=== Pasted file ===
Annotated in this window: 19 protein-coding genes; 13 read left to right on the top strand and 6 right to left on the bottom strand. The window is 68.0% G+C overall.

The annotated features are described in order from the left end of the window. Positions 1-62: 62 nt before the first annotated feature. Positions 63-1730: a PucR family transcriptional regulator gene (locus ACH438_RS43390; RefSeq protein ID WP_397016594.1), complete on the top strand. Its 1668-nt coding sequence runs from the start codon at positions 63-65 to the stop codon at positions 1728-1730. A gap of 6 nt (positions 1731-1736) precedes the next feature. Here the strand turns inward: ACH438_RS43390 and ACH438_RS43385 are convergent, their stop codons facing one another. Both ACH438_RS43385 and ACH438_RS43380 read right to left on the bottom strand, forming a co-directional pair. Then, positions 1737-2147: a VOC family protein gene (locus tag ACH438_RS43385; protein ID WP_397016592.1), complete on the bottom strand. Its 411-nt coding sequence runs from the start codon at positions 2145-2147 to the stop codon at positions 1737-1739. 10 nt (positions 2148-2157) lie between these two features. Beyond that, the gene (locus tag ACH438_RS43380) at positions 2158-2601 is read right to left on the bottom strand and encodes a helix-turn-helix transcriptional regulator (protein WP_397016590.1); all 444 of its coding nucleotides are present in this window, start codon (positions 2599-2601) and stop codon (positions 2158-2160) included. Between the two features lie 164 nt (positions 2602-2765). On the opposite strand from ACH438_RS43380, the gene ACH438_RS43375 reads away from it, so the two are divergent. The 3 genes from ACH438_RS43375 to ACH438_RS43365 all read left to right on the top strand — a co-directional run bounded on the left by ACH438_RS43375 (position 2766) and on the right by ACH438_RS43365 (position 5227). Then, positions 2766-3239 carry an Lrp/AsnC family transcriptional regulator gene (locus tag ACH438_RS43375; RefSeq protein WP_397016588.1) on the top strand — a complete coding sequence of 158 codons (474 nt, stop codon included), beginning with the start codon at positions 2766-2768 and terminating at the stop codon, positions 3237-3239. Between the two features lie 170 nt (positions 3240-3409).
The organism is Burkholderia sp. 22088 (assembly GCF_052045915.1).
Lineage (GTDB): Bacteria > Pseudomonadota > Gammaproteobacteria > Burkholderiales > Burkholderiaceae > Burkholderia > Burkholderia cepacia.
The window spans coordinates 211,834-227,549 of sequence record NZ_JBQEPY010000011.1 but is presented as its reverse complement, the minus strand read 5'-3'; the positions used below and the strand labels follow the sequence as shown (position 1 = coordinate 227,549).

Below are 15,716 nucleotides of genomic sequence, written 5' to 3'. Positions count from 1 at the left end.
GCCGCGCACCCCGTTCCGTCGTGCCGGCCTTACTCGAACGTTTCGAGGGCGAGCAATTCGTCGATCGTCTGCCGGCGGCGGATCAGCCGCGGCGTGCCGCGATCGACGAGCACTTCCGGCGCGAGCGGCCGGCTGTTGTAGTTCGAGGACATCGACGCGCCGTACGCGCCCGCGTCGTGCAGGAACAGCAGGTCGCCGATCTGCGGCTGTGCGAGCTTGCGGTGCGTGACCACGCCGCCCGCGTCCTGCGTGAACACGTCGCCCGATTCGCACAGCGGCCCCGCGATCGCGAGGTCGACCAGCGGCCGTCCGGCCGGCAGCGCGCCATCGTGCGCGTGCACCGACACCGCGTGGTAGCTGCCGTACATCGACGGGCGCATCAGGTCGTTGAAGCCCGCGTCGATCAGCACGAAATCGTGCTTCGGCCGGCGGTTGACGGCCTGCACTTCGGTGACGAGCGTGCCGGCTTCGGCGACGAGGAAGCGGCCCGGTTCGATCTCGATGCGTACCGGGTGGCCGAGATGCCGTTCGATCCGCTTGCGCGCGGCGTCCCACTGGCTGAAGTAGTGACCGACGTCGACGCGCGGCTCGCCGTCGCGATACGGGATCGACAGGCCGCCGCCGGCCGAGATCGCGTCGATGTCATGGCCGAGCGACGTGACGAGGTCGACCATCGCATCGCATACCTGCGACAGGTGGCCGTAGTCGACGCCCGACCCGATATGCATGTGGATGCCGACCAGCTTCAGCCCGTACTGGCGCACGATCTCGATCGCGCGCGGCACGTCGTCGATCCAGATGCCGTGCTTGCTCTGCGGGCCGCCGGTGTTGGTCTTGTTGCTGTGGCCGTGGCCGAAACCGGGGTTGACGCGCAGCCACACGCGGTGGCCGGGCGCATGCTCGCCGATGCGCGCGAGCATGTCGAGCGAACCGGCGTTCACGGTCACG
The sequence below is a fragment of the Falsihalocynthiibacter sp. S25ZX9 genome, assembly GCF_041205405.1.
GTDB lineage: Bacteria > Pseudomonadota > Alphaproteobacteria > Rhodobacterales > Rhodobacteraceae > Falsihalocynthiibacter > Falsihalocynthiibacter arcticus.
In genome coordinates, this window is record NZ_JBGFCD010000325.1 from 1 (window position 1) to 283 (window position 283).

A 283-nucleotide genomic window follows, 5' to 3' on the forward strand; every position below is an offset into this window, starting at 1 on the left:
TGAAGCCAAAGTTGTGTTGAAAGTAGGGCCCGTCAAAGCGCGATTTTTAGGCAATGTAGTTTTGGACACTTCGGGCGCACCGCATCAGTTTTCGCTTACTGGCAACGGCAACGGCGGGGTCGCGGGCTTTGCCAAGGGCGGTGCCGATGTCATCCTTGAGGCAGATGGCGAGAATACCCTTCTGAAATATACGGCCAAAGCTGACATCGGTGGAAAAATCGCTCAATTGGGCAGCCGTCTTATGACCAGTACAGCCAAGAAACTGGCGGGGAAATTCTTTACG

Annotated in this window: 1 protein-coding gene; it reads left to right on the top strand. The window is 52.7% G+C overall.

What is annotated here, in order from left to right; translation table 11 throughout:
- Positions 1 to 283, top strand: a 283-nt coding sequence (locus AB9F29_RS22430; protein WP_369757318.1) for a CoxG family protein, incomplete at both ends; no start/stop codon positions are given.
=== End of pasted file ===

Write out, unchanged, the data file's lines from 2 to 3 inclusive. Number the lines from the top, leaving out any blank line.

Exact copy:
The annotated features are described in order from the left end of the window. Positions 1-62: 62 nt before the first annotated feature. Positions 63-1730: a PucR family transcriptional regulator gene (locus ACH438_RS43390; RefSeq protein ID WP_397016594.1), complete on the top strand. Its 1668-nt coding sequence runs from the start codon at positions 63-65 to the stop codon at positions 1728-1730. A gap of 6 nt (positions 1731-1736) precedes the next feature. Here the strand turns inward: ACH438_RS43390 and ACH438_RS43385 are convergent, their stop codons facing one another. Both ACH438_RS43385 and ACH438_RS43380 read right to left on the bottom strand, forming a co-directional pair. Then, positions 1737-2147: a VOC family protein gene (locus tag ACH438_RS43385; protein ID WP_397016592.1), complete on the bottom strand. Its 411-nt coding sequence runs from the start codon at positions 2145-2147 to the stop codon at positions 1737-1739. 10 nt (positions 2148-2157) lie between these two features. Beyond that, the gene (locus tag ACH438_RS43380) at positions 2158-2601 is read right to left on the bottom strand and encodes a helix-turn-helix transcriptional regulator (protein WP_397016590.1); all 444 of its coding nucleotides are present in this window, start codon (positions 2599-2601) and stop codon (positions 2158-2160) included. Between the two features lie 164 nt (positions 2602-2765). On the opposite strand from ACH438_RS43380, the gene ACH438_RS43375 reads away from it, so the two are divergent. The 3 genes from ACH438_RS43375 to ACH438_RS43365 all read left to right on the top strand — a co-directional run bounded on the left by ACH438_RS43375 (position 2766) and on the right by ACH438_RS43365 (position 5227). Then, positions 2766-3239 carry an Lrp/AsnC family transcriptional regulator gene (locus tag ACH438_RS43375; RefSeq protein WP_397016588.1) on the top strand — a complete coding sequence of 158 codons (474 nt, stop codon included), beginning with the start codon at positions 2766-2768 and terminating at the stop codon, positions 3237-3239. Between the two features lie 170 nt (positions 3240-3409).
The organism is Burkholderia sp. 22088 (assembly GCF_052045915.1).